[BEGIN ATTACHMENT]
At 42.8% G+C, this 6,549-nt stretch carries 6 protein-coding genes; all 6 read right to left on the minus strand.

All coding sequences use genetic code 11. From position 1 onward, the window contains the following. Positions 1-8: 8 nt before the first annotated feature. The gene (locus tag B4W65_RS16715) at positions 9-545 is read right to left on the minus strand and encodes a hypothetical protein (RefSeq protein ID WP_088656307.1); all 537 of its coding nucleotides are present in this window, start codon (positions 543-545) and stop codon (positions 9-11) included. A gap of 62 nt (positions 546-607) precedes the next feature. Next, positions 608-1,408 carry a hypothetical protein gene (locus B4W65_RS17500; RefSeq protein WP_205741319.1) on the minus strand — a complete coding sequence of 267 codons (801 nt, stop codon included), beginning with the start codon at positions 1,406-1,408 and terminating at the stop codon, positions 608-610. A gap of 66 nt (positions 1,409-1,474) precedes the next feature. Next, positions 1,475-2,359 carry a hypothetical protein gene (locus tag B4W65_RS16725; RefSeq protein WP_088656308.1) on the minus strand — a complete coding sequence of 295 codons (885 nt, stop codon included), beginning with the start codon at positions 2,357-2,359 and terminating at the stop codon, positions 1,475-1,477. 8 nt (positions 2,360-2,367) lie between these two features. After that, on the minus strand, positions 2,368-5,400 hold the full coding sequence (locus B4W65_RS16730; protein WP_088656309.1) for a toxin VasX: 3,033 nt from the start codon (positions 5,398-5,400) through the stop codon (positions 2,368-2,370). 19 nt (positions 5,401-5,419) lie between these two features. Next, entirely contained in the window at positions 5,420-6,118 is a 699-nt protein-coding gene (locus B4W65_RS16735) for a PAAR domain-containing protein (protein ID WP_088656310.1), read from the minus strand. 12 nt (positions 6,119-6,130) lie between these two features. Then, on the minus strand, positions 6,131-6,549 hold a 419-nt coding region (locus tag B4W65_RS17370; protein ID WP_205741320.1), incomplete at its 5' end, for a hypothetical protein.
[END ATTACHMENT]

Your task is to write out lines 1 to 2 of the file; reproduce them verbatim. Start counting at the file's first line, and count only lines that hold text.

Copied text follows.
At 42.8% G+C, this 6,549-nt stretch carries 6 protein-coding genes; all 6 read right to left on the minus strand.

All coding sequences use genetic code 11. From position 1 onward, the window contains the following. Positions 1-8: 8 nt before the first annotated feature. The gene (locus tag B4W65_RS16715) at positions 9-545 is read right to left on the minus strand and encodes a hypothetical protein (RefSeq protein ID WP_088656307.1); all 537 of its coding nucleotides are present in this window, start codon (positions 543-545) and stop codon (positions 9-11) included. A gap of 62 nt (positions 546-607) precedes the next feature. Next, positions 608-1,408 carry a hypothetical protein gene (locus B4W65_RS17500; RefSeq protein WP_205741319.1) on the minus strand — a complete coding sequence of 267 codons (801 nt, stop codon included), beginning with the start codon at positions 1,406-1,408 and terminating at the stop codon, positions 608-610. A gap of 66 nt (positions 1,409-1,474) precedes the next feature. Next, positions 1,475-2,359 carry a hypothetical protein gene (locus tag B4W65_RS16725; RefSeq protein WP_088656308.1) on the minus strand — a complete coding sequence of 295 codons (885 nt, stop codon included), beginning with the start codon at positions 2,357-2,359 and terminating at the stop codon, positions 1,475-1,477. 8 nt (positions 2,360-2,367) lie between these two features. After that, on the minus strand, positions 2,368-5,400 hold the full coding sequence (locus B4W65_RS16730; protein WP_088656309.1) for a toxin VasX: 3,033 nt from the start codon (positions 5,398-5,400) through the stop codon (positions 2,368-2,370). 19 nt (positions 5,401-5,419) lie between these two features. Next, entirely contained in the window at positions 5,420-6,118 is a 699-nt protein-coding gene (locus B4W65_RS16735) for a PAAR domain-containing protein (protein ID WP_088656310.1), read from the minus strand. 12 nt (positions 6,119-6,130) lie between these two features. Then, on the minus strand, positions 6,131-6,549 hold a 419-nt coding region (locus tag B4W65_RS17370; protein ID WP_205741320.1), incomplete at its 5' end, for a hypothetical protein.